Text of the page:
But… but… where will people go to look at photographs of naked breasts now? In a move that vaguely suggests the Murdoch empire may be taking one small move toward entering the 21st century, the British tabloid The Sun is reportedly dropping its famed topless Page 3 feature. The Times – which is under the same publisher – announced Tuesday that after 45 years, Friday's print edition was the last to feature a shirt-free Page 3 girl.
The Page 3 girl was one of Murdoch's first and most famed innovations, one that other papers both in England and around the world subsequently copied. For generations, the sight of a comely, unclad "glamour model" was an expected part of the British tabloid reading experience – and until 2003, that girl could be as young as 16. Back in the day, it was not uncommon to count down to a model's sixteenth birthday, a practice that seems infinitely creepy now.
But in recent years, the persistence of Page 3 has been a source of controversy and heated debate. In 2012, activist Lucy-Anne Holmes started a "No More Page 3" campaign under the motto "Boobs are not news," garnering thousands of signatures and support from several universities and social organizations. As the movement's manifesto aptly explained, "Every single weekday for the last 44 years in The Sun newspaper the largest female image has been of a young woman (usually of a very particular age, race, physicality) showing her breasts for men, sending out a powerful message that whatever else a woman achieves, her primary role is to serve men sexually. Pretty rubbish that really." And in a 2013 article for HuffPo, writer Lisa Clarke noted that The Sun stopped permitting comments on its online version of Page 3 – perhaps because of the hostile, demeaning remarks still very much in evidence on The Star's version.
The paper has been quietly phasing out the feature for a while now. The Irish edition stopped publishing semi nudes two years ago. Back in September, Rupert Murdoch publicly wrestled with his own feelings about the section, tweeting, "Brit feminists bang on forever about page 3. I bet never buy paper. I think old fashioned but readers seem to disagree," and added, "Page 3 again. Aren’t beautiful young women more attractive in at least some fashionable clothes? Your opinions please." As the BBC notes, Tuesday's announcement comes after the paper has already eliminated topless photos for its weekend editions, and sometimes during the week as well.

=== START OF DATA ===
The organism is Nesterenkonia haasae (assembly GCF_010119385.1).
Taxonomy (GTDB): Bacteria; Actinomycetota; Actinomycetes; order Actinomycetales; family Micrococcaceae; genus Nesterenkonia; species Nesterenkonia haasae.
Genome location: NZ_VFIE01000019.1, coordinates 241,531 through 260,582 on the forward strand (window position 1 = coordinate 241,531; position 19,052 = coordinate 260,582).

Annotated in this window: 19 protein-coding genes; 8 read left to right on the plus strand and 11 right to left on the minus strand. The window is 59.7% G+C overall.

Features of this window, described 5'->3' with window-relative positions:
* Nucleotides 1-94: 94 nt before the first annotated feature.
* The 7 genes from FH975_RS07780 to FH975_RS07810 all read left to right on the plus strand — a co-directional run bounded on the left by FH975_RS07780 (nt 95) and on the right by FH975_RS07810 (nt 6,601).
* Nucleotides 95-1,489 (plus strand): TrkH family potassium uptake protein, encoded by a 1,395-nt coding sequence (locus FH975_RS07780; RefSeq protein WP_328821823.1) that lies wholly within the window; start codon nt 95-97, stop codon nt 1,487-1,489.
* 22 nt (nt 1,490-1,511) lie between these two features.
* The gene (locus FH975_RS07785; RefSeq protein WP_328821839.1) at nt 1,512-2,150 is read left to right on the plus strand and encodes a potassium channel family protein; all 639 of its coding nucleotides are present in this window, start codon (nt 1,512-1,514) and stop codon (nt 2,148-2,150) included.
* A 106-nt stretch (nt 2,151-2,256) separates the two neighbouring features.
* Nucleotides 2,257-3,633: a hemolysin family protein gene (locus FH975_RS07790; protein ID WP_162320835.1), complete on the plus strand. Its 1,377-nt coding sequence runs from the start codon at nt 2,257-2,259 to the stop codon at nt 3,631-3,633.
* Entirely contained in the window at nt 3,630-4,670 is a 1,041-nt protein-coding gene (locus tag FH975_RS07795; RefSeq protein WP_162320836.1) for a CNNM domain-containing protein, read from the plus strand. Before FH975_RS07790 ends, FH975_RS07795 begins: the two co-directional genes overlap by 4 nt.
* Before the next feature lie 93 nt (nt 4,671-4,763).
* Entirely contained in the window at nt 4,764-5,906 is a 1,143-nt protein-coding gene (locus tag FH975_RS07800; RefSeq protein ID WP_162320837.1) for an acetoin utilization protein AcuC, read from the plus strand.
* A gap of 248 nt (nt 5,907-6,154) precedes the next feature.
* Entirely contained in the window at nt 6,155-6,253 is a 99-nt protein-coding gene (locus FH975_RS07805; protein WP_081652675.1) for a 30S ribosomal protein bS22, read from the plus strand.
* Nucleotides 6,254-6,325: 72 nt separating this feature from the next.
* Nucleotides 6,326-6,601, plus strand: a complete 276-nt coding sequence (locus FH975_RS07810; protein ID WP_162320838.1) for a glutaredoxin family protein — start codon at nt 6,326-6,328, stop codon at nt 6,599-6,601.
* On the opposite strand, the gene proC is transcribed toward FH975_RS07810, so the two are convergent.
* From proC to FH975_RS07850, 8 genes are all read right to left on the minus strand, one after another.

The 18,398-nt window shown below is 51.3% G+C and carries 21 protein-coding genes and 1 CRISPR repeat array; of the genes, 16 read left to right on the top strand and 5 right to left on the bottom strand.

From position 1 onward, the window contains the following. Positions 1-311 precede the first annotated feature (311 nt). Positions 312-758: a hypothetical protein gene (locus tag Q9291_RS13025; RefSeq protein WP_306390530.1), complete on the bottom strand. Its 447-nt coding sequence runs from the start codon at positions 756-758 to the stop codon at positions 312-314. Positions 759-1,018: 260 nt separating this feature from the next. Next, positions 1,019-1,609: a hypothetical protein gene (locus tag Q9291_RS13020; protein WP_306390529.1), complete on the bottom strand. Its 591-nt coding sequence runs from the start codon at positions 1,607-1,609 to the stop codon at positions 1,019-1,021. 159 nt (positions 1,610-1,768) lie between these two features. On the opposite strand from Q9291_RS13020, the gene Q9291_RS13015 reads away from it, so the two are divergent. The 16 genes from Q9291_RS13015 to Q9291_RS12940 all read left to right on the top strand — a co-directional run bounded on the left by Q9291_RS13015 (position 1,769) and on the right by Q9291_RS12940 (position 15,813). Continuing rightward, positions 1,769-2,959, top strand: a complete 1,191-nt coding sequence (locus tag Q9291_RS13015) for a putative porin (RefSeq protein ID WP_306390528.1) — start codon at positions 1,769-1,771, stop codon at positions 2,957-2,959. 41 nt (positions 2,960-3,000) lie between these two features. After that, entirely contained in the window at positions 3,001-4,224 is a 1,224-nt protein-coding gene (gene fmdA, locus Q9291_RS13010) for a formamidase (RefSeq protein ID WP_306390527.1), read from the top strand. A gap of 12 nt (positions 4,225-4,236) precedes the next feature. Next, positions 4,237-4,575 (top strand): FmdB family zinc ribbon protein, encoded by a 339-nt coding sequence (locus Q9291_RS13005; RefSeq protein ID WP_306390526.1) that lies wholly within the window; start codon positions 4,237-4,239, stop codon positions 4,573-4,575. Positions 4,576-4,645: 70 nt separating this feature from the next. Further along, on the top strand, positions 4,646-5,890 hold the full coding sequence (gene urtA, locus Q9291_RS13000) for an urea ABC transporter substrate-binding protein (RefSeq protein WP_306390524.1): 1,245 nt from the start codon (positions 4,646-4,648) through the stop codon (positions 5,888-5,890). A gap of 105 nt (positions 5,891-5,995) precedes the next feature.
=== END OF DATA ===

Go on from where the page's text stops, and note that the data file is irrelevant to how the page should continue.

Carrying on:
Yet the Page 3 girl is far from extinct. The Sun is still running topless photos on its Web page – an image from just Monday features thirteen topless young ladies together for the camera. The paper version, meanwhile, has retained the feature, albeit this time with the girls clad in lingerie and bikinis. The most prominent females in the paper: still sex objects. Yet a move toward covering up even a little has outraged plenty of people, including Guardian writer Simon Jenkins, who fretted Tuesday that the move smacks of "censorship" and said, "Sometimes we all have to take a deep breath and acknowledge that other people enjoy different things from us, and this may sometimes upset us." And former Page 3 girls themselves have spoken out this week against the tyranny of "comfy shoe-wearing, no bra-wearing, man-haters."
But this isn't about censorship or man hating or being uptight. It never has been. It's just that there's a place for everything, including nipples. It's about understanding that people who read newspapers – even tabloid newspapers – are not all heterosexual, predominantly white males. The idea that the world has to be a place that caters to their tastes, their desires, is pretty old-fashioned by now. And if you really want to see breasts, I promise you, that's the joy of living here in 2015, folks. There are plenty of other places to find them.